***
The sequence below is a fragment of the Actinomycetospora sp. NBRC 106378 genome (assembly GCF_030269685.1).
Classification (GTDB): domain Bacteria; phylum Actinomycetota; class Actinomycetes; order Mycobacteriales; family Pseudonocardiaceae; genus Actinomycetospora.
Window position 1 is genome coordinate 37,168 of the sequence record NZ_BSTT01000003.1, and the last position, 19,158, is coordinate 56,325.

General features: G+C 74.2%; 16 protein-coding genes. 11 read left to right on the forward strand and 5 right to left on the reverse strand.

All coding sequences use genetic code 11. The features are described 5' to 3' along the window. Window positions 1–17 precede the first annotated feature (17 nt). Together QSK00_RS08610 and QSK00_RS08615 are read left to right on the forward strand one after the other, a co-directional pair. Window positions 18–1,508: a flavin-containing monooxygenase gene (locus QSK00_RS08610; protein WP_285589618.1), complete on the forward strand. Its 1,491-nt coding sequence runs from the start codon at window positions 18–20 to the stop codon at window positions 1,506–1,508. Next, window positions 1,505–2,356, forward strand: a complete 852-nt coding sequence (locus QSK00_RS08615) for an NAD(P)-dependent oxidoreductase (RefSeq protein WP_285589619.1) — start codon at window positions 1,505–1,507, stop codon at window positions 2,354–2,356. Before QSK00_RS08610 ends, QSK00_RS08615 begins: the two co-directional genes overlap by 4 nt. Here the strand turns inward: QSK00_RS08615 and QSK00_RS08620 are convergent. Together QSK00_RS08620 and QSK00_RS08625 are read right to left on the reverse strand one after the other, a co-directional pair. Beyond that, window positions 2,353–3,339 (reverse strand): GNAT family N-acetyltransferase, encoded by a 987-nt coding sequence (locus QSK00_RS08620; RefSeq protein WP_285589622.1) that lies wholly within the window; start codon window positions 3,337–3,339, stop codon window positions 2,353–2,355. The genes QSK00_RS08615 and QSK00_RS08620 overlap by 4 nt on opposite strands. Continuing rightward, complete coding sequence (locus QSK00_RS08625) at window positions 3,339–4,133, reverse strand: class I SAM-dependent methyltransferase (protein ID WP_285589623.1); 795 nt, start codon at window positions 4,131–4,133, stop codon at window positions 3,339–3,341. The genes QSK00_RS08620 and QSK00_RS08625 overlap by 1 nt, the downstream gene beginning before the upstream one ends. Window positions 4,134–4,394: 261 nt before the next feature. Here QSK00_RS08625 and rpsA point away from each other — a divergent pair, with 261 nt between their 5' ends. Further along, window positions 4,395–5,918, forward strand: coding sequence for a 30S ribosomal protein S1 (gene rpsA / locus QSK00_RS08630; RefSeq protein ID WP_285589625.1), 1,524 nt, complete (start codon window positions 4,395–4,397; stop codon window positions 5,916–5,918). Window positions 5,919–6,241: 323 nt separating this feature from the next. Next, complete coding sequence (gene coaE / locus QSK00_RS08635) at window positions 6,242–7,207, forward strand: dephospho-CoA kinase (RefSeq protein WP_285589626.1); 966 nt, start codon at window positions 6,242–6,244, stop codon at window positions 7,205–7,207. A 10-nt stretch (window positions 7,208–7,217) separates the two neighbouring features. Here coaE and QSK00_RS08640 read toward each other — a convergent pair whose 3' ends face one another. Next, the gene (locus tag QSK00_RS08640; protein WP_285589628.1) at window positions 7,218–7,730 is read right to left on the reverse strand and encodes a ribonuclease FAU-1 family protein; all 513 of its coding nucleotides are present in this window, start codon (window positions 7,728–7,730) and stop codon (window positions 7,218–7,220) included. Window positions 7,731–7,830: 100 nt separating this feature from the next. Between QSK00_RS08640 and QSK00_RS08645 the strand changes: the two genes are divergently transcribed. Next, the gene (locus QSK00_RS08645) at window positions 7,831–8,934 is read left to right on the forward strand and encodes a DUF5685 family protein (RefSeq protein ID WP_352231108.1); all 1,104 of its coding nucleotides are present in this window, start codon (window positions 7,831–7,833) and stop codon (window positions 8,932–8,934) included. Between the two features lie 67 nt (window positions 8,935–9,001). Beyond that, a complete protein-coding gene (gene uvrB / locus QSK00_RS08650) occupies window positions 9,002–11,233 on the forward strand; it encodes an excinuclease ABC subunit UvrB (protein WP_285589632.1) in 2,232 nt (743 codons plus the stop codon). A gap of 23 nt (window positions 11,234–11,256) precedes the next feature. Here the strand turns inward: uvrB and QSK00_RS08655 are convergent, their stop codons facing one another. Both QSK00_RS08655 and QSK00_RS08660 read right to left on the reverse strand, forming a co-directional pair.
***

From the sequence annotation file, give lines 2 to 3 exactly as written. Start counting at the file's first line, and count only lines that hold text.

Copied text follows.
Classification (GTDB): domain Bacteria; phylum Actinomycetota; class Actinomycetes; order Mycobacteriales; family Pseudonocardiaceae; genus Actinomycetospora.
Window position 1 is genome coordinate 37,168 of the sequence record NZ_BSTT01000003.1, and the last position, 19,158, is coordinate 56,325.